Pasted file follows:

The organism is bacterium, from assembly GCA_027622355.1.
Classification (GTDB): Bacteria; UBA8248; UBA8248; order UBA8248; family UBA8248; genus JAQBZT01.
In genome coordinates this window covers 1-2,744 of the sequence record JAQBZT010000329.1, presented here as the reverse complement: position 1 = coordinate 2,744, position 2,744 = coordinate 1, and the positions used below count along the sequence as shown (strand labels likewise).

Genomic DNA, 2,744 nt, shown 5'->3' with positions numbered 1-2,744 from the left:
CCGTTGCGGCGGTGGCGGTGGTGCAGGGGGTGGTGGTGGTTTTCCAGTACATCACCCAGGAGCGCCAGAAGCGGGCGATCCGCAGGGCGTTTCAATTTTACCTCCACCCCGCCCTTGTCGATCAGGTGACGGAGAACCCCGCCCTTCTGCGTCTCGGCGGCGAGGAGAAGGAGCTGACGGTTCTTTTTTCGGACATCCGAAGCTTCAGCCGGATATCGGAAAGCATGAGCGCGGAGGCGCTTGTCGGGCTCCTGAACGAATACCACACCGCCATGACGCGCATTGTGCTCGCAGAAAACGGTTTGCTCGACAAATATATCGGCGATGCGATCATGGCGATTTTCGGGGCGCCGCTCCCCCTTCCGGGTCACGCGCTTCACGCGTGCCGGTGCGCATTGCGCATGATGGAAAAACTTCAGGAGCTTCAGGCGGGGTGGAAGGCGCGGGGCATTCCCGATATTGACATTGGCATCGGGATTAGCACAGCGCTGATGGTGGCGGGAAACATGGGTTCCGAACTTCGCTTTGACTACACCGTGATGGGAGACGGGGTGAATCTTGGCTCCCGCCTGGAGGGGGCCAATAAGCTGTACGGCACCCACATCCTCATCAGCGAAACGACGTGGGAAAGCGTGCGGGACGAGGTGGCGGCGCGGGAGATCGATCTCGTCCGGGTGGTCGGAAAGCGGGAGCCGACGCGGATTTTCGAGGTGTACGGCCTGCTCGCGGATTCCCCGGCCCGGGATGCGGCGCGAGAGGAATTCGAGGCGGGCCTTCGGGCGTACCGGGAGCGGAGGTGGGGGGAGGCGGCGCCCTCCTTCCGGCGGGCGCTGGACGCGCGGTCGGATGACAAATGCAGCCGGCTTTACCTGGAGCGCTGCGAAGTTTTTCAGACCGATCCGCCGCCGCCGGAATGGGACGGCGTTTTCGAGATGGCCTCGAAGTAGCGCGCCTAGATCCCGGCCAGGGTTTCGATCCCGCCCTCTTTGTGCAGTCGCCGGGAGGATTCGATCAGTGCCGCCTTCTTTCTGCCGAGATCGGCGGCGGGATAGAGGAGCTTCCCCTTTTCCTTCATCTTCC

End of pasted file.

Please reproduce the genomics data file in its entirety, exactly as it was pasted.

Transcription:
The organism is bacterium, from assembly GCA_027622355.1.
Classification (GTDB): Bacteria; UBA8248; UBA8248; order UBA8248; family UBA8248; genus JAQBZT01.
In genome coordinates this window covers 1-2,744 of the sequence record JAQBZT010000329.1, presented here as the reverse complement: position 1 = coordinate 2,744, position 2,744 = coordinate 1, and the positions used below count along the sequence as shown (strand labels likewise).

Genomic DNA, 2,744 nt, shown 5'->3' with positions numbered 1-2,744 from the left:
CCGTTGCGGCGGTGGCGGTGGTGCAGGGGGTGGTGGTGGTTTTCCAGTACATCACCCAGGAGCGCCAGAAGCGGGCGATCCGCAGGGCGTTTCAATTTTACCTCCACCCCGCCCTTGTCGATCAGGTGACGGAGAACCCCGCCCTTCTGCGTCTCGGCGGCGAGGAGAAGGAGCTGACGGTTCTTTTTTCGGACATCCGAAGCTTCAGCCGGATATCGGAAAGCATGAGCGCGGAGGCGCTTGTCGGGCTCCTGAACGAATACCACACCGCCATGACGCGCATTGTGCTCGCAGAAAACGGTTTGCTCGACAAATATATCGGCGATGCGATCATGGCGATTTTCGGGGCGCCGCTCCCCCTTCCGGGTCACGCGCTTCACGCGTGCCGGTGCGCATTGCGCATGATGGAAAAACTTCAGGAGCTTCAGGCGGGGTGGAAGGCGCGGGGCATTCCCGATATTGACATTGGCATCGGGATTAGCACAGCGCTGATGGTGGCGGGAAACATGGGTTCCGAACTTCGCTTTGACTACACCGTGATGGGAGACGGGGTGAATCTTGGCTCCCGCCTGGAGGGGGCCAATAAGCTGTACGGCACCCACATCCTCATCAGCGAAACGACGTGGGAAAGCGTGCGGGACGAGGTGGCGGCGCGGGAGATCGATCTCGTCCGGGTGGTCGGAAAGCGGGAGCCGACGCGGATTTTCGAGGTGTACGGCCTGCTCGCGGATTCCCCGGCCCGGGATGCGGCGCGAGAGGAATTCGAGGCGGGCCTTCGGGCGTACCGGGAGCGGAGGTGGGGGGAGGCGGCGCCCTCCTTCCGGCGGGCGCTGGACGCGCGGTCGGATGACAAATGCAGCCGGCTTTACCTGGAGCGCTGCGAAGTTTTTCAGACCGATCCGCCGCCGCCGGAATGGGACGGCGTTTTCGAGATGGCCTCGAAGTAGCGCGCCTAGATCCCGGCCAGGGTTTCGATCCCGCCCTCTTTGTGCAGTCGCCGGGAGGATTCGATCAGTGCCGCCTTCTTTCTGCCGAGATCGGCGGCGGGATAGAGGAGCTTCCCCTTTTCCTTCATCTTCC